The two scenarios outlined by Andreessen illustrate two drastically different trajectories for Tesla's electric car business, led by boss Elon Musk.
The iPhone catapulted Apple to the world's most valuable public company — shares have risen about 849 percent in the past decade to a split-adjusted price of about $153, according to FactSet. Compare that to the decade from 1987 to 1997, when Apple's shares fell more than 53 percent to less than $1.
So far, Tesla's seen a meteoric rise, with shares climbing nearly 2,192 percent since hitting the public market. Still, even Musk himself has handicapped those gains, stating in a recent interview that "this market cap is higher than we have any right to deserve."
Tesla did not immediately respond to a request for comment on Andreessen's remarks.
Andreessen, whose firm invests in self-driving car companies like Comma.ai and DeepMap, said that he thinks Tesla has a lead at the moment when it comes to autonomous vehicles. But, Andreessen noted, there are dozens, soon to be hundreds, of competitors cropping up in Silicon Valley, not to mention existing car makers, who are increasingly turning to Andreessen firm and other Silicon Valley luminaries for advice.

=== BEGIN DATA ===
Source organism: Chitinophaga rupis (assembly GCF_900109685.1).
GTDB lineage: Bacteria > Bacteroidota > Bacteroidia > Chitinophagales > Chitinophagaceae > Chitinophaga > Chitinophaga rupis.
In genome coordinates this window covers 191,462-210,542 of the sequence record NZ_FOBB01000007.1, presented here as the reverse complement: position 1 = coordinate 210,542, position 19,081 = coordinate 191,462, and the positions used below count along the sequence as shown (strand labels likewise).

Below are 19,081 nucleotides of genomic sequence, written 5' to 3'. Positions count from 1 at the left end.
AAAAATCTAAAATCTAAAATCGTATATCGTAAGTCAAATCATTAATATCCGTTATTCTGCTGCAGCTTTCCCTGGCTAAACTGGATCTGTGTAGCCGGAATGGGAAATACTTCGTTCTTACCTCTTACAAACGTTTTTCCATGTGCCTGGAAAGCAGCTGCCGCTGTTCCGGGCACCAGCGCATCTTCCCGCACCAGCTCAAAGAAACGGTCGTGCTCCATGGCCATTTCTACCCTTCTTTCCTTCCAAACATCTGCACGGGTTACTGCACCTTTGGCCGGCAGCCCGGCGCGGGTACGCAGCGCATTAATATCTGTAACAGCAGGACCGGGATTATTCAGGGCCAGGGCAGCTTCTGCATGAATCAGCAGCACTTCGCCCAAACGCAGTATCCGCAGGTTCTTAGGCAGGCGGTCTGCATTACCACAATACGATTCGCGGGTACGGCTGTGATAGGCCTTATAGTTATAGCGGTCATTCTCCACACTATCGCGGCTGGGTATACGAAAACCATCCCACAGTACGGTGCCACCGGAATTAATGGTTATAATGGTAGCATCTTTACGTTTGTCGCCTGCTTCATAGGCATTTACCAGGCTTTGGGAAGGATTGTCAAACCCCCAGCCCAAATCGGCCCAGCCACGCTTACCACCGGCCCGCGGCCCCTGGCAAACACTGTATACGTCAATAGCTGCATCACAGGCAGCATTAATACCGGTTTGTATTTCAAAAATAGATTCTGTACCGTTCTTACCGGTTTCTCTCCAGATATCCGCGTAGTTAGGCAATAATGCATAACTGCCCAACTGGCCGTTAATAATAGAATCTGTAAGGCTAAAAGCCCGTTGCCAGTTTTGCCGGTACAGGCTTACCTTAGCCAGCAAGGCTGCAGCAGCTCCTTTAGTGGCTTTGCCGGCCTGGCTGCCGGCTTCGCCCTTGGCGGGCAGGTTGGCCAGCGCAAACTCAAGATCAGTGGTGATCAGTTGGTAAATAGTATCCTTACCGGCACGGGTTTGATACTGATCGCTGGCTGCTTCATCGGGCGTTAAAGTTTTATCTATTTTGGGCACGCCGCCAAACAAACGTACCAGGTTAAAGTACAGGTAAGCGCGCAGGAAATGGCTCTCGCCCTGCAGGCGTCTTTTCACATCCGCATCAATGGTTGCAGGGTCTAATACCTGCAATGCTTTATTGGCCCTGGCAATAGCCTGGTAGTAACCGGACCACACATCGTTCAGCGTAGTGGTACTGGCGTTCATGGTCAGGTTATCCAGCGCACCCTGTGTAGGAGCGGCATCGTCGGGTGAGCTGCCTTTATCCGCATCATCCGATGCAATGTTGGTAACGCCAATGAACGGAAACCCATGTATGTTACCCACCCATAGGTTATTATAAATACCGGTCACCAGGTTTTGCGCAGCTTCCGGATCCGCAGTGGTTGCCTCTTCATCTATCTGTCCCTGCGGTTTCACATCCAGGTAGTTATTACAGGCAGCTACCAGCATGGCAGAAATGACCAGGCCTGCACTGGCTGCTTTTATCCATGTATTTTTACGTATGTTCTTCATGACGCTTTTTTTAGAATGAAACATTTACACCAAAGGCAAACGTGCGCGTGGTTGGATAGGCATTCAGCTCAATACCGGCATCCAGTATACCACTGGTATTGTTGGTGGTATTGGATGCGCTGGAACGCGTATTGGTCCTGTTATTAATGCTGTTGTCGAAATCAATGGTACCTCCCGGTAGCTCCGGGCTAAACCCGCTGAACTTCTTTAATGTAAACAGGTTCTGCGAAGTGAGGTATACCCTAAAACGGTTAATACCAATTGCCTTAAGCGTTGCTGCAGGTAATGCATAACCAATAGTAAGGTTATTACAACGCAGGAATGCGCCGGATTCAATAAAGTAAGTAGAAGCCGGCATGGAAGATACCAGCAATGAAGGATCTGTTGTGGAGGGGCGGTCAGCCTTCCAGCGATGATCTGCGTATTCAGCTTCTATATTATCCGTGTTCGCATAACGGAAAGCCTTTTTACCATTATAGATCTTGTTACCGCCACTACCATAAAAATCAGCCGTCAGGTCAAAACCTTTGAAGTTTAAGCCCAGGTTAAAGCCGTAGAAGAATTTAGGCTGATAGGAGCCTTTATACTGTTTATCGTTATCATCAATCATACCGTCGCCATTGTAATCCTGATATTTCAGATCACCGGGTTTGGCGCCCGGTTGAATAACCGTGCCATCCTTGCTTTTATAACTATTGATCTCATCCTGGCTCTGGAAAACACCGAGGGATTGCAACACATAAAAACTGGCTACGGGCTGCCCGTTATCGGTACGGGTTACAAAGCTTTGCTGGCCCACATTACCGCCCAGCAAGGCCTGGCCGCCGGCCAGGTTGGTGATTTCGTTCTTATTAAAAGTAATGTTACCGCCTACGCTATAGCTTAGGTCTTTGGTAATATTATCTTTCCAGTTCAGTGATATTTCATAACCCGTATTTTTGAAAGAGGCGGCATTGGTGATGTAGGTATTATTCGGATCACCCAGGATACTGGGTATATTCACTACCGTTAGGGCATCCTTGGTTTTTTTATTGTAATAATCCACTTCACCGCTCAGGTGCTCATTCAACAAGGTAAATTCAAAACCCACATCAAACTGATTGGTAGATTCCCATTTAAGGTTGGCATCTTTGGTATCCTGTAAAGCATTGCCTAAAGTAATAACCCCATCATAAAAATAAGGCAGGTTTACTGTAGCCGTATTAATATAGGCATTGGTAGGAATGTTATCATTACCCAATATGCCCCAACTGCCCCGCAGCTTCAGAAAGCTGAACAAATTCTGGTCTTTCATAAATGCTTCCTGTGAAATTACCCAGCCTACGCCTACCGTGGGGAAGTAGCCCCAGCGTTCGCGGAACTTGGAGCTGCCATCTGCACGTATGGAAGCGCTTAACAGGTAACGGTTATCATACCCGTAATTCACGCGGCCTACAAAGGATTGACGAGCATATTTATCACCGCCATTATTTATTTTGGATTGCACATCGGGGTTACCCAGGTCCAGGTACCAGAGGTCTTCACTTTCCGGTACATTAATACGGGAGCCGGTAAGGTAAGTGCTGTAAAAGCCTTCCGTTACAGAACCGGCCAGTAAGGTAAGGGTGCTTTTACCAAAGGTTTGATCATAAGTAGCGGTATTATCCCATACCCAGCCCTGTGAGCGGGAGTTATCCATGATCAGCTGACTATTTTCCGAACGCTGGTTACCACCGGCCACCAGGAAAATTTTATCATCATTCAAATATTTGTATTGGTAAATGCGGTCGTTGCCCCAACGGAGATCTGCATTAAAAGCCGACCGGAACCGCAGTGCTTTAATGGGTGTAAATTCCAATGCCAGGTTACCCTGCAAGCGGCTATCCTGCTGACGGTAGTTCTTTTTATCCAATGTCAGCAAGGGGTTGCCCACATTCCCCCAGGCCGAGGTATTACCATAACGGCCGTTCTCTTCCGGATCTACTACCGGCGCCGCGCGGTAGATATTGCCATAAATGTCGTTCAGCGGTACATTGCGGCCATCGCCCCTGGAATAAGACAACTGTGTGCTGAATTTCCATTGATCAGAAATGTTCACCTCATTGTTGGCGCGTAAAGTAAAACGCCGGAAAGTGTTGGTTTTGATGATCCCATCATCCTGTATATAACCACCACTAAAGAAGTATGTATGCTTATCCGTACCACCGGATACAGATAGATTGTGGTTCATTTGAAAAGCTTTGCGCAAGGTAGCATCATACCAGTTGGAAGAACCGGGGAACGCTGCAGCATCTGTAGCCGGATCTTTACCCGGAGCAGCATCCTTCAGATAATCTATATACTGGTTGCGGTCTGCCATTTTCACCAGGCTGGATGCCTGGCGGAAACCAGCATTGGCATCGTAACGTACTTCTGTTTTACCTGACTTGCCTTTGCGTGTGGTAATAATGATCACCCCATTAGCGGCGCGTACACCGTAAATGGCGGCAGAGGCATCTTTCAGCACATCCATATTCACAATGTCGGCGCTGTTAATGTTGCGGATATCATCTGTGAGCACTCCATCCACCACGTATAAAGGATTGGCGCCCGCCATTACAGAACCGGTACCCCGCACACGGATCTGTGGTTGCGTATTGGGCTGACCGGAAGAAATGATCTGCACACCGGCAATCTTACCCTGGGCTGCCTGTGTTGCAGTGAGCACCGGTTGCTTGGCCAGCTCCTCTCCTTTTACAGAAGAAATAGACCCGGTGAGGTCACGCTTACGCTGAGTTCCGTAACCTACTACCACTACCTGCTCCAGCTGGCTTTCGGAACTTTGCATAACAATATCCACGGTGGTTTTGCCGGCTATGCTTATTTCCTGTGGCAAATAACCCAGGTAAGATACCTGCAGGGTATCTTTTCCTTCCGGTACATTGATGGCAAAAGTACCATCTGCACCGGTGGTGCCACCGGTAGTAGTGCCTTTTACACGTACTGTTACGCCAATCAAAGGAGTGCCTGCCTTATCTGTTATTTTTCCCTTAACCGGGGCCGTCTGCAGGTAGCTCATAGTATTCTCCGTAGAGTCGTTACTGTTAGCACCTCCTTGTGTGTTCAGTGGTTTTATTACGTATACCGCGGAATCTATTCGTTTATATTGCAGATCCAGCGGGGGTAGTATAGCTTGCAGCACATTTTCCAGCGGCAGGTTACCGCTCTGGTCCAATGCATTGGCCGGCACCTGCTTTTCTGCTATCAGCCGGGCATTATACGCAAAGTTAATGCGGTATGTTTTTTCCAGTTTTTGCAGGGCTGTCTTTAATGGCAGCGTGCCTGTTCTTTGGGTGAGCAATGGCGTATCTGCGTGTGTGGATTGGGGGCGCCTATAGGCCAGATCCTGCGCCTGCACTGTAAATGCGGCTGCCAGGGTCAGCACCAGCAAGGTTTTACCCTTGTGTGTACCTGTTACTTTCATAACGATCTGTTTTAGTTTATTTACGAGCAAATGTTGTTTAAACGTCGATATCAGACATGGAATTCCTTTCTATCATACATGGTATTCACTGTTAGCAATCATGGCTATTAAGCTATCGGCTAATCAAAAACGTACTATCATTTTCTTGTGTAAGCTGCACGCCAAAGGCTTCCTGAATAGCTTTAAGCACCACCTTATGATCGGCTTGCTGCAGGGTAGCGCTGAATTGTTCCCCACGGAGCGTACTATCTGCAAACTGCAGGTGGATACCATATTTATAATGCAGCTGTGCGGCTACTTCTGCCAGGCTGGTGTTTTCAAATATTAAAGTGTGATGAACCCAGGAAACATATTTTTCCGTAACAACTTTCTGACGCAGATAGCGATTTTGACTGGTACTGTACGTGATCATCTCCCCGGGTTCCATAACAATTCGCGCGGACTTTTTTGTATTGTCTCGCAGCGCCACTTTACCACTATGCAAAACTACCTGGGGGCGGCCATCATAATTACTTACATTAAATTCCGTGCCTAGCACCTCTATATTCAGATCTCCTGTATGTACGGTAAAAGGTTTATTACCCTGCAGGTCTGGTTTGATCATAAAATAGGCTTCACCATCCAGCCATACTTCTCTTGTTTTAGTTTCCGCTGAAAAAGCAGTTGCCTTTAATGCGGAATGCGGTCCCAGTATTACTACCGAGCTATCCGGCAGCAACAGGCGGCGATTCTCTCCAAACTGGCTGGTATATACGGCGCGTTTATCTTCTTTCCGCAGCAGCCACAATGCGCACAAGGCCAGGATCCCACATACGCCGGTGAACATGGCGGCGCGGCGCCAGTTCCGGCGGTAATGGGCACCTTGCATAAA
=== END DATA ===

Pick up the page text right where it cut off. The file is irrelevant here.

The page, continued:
Nonetheless, Andreessen said he had few criticisms of Musk, who is also known as a co-founder of PayPal and credited as one of the brains behind businesses like SpaceX, HyperLoop and SolarCity.
"Elon is deservedly a legend," Andreessen said.
The full podcast — which includes tips on pitching Andreessen — is at Bloomberg.com.
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